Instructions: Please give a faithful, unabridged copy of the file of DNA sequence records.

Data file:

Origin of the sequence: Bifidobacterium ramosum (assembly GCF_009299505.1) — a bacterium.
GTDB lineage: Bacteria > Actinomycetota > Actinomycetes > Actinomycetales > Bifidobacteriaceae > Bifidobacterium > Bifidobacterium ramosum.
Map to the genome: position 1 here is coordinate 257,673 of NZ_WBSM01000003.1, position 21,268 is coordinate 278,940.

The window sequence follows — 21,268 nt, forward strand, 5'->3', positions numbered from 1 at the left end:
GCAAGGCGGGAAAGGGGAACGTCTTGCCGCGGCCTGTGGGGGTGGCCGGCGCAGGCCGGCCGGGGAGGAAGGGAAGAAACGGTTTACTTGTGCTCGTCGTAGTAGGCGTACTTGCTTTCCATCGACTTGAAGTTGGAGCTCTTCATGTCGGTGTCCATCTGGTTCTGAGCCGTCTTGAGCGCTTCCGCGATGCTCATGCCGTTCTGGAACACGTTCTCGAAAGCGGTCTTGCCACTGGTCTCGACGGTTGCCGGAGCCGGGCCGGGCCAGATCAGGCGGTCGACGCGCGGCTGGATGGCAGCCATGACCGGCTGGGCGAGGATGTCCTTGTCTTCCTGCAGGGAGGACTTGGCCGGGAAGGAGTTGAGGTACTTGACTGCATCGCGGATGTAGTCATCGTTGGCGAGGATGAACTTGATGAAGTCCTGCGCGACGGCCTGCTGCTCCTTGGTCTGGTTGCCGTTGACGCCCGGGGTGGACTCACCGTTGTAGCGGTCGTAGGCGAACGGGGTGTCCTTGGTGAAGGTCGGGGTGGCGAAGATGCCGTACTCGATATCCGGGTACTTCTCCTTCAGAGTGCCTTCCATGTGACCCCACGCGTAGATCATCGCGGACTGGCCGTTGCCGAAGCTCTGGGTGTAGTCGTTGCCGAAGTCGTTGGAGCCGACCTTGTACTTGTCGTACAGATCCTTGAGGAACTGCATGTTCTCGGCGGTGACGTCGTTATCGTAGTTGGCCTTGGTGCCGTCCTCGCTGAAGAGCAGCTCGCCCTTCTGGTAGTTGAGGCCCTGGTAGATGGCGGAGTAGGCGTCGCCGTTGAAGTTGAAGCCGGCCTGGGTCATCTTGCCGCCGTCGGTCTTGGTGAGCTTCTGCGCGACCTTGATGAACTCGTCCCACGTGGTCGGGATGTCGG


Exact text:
Origin of the sequence: Bifidobacterium ramosum (assembly GCF_009299505.1) — a bacterium.
GTDB lineage: Bacteria > Actinomycetota > Actinomycetes > Actinomycetales > Bifidobacteriaceae > Bifidobacterium > Bifidobacterium ramosum.
Map to the genome: position 1 here is coordinate 257,673 of NZ_WBSM01000003.1, position 21,268 is coordinate 278,940.

The window sequence follows — 21,268 nt, forward strand, 5'->3', positions numbered from 1 at the left end:
GCAAGGCGGGAAAGGGGAACGTCTTGCCGCGGCCTGTGGGGGTGGCCGGCGCAGGCCGGCCGGGGAGGAAGGGAAGAAACGGTTTACTTGTGCTCGTCGTAGTAGGCGTACTTGCTTTCCATCGACTTGAAGTTGGAGCTCTTCATGTCGGTGTCCATCTGGTTCTGAGCCGTCTTGAGCGCTTCCGCGATGCTCATGCCGTTCTGGAACACGTTCTCGAAAGCGGTCTTGCCACTGGTCTCGACGGTTGCCGGAGCCGGGCCGGGCCAGATCAGGCGGTCGACGCGCGGCTGGATGGCAGCCATGACCGGCTGGGCGAGGATGTCCTTGTCTTCCTGCAGGGAGGACTTGGCCGGGAAGGAGTTGAGGTACTTGACTGCATCGCGGATGTAGTCATCGTTGGCGAGGATGAACTTGATGAAGTCCTGCGCGACGGCCTGCTGCTCCTTGGTCTGGTTGCCGTTGACGCCCGGGGTGGACTCACCGTTGTAGCGGTCGTAGGCGAACGGGGTGTCCTTGGTGAAGGTCGGGGTGGCGAAGATGCCGTACTCGATATCCGGGTACTTCTCCTTCAGAGTGCCTTCCATGTGACCCCACGCGTAGATCATCGCGGACTGGCCGTTGCCGAAGCTCTGGGTGTAGTCGTTGCCGAAGTCGTTGGAGCCGACCTTGTACTTGTCGTACAGATCCTTGAGGAACTGCATGTTCTCGGCGGTGACGTCGTTATCGTAGTTGGCCTTGGTGCCGTCCTCGCTGAAGAGCAGCTCGCCCTTCTGGTAGTTGAGGCCCTGGTAGATGGCGGAGTAGGCGTCGCCGTTGAAGTTGAAGCCGGCCTGGGTCATCTTGCCGCCGTCGGTCTTGGTGAGCTTCTGCGCGACCTTGATGAACTCGTCCCACGTGGTCGGGATGTCGG